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An article from the 1911 Encyclopaedia Britannica, now in the public domain.
Any color photos are mine, © William P. Thayer.

Vol. XX

Oppian (Gr.: Ὀππιᾶνος), the name of the authors of two (or three) didactic poems in Greek hexameters, formerly identified, but now generally regarded as two different persons.

(1) Oppian of Corycus (or Anazarbus) in Cilicia, who flourished in the reign of Marcus Aurelius (emperor A.D. 161‑180). According to an anonymous biographer, his father, having incurred the displeasure of Lucius Verus, the colleague of Marcus Aurelius, by neglecting to pay his respects to him when he visited the town, was banished to Malta.a Oppian, who had accompanied his father into exile, returned after the death of Verus (169) and went on a visit to Rome. Here he presented his poems to Marcus Aurelius, who was so pleased with them that he gave the author a piece of gold for each line, took him into favour and pardoned his father. Oppian subsequently returned to his native country, but died of the plague shortly afterwards, at the early age of thirty. His contemporaries erected a statue in his honor, with an inscription which is still extant, containing a lament for his premature death and a eulogy of his precocious genius. His poem on fishing (Halieutica), of about 3500 lines, dedicated to Marcus Aurelius and his son Commodus, is still extant.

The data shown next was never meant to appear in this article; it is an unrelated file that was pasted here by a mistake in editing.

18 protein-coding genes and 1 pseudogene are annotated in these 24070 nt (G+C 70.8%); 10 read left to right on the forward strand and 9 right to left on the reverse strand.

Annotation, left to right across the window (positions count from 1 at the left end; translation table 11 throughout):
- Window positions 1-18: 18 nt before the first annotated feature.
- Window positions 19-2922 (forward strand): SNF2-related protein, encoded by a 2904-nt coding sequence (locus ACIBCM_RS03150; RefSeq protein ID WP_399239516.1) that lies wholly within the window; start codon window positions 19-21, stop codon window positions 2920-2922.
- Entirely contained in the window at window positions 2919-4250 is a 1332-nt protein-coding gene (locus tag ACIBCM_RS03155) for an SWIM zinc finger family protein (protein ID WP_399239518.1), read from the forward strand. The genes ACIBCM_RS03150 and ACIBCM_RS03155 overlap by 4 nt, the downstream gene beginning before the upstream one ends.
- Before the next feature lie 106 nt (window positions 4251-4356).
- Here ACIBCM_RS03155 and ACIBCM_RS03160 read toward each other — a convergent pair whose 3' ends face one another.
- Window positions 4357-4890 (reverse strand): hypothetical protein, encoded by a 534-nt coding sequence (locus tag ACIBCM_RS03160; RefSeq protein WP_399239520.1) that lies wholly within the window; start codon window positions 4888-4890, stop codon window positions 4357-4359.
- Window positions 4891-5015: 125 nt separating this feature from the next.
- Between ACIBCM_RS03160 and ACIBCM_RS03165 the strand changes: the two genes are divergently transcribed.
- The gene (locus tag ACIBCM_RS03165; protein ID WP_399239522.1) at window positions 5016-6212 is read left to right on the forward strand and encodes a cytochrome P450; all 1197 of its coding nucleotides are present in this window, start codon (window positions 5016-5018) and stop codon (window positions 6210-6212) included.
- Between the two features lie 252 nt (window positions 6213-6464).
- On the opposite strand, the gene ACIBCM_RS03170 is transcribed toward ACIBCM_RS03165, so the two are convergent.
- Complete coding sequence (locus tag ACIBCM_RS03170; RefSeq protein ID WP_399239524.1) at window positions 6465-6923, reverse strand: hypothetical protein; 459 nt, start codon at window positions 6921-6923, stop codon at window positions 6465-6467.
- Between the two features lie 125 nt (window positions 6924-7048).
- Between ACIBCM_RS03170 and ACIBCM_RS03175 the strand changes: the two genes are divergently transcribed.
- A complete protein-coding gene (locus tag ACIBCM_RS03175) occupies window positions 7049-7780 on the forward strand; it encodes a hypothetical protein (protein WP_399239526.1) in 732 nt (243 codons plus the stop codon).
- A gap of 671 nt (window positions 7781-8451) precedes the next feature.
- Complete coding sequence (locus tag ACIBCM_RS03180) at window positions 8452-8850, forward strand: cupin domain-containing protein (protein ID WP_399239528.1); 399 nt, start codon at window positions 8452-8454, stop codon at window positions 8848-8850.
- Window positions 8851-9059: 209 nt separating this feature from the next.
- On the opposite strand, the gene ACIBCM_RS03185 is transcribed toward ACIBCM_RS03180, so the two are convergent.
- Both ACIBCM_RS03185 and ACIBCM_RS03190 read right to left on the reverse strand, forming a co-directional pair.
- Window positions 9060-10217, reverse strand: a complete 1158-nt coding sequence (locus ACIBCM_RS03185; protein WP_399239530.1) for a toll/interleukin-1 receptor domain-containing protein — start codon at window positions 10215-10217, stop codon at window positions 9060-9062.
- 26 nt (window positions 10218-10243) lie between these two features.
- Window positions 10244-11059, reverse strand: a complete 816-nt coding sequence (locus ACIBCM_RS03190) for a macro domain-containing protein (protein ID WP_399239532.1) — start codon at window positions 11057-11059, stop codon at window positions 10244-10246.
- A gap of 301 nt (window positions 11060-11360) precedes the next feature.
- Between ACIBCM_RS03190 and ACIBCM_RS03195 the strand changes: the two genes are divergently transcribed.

(2) Oppian of Apamea (or Pella) in Syria. His extant poem on hunting (Cynegetica) is dedicated to the emperor Caracalla, so that it must have been written after 211. It consists of about 2150 lines, and is divided into four books, the last of which seems incomplete. The author evidently knew the Halieutica, and perhaps intended his poem as a supplement. Like his namesake, he shows considerable knowledge of his subject and close observation of nature; but in style and poetical merit he is inferior to him. His versification also is less correct. The improbability of there having been two poets of the same name, writing on subjects so closely akin and such near contemporaries, may perhaps be explained by assuming that the real name of the author of the Cynegetica was not Oppian, but that he has been confounded with his predecessor. In any case, it seems clear that the two were not identical.

A third poem on bird-catching (Ixeutica, from ἰξός, bird-lime), also formerly attributed to an Oppian, is lost; a paraphrase in Greek prose by a certain Eutecnius is extant. The author is probably one Dionysius, who is mentioned by Suidas as the author of a treatise on stones (Lithiaca).

The chief modern editions are J. G. Schneider (1776); F. S. Lehrs (1846); U. C. Bussemaker (Scholia, 1849); (Cynegetica) P. Boudreaux (1908). The anonymous biography referred to above will be found in A. Westermann's Biographi Graeci (1845). On the subject generally see A. Martin, Études sur la vie et les oeuvres d'Oppien de Cilicie (1863); A. Ausfeld, De Oppiano et scriptis sub ejus nomine traditis (1876). There are translations of the Halieutica, in English by Diaper and Jones (1722), and in French by E. J. Bourquin (1877).b

Thayer's Notes:

a Not necessarily Malta. The island was Melite, but there were at least two by that name, and there is reason to think that it was the other one: see Mair's introduction, p. xv.

b Since 1911, further translations have been published, among them the English translation of the Cynegetica and the Halieutica by A. W. Mair (Loeb Classical Library), onsite; the exhaustive introduction to which investigates the uncertainties as to the identity of the two Oppians.

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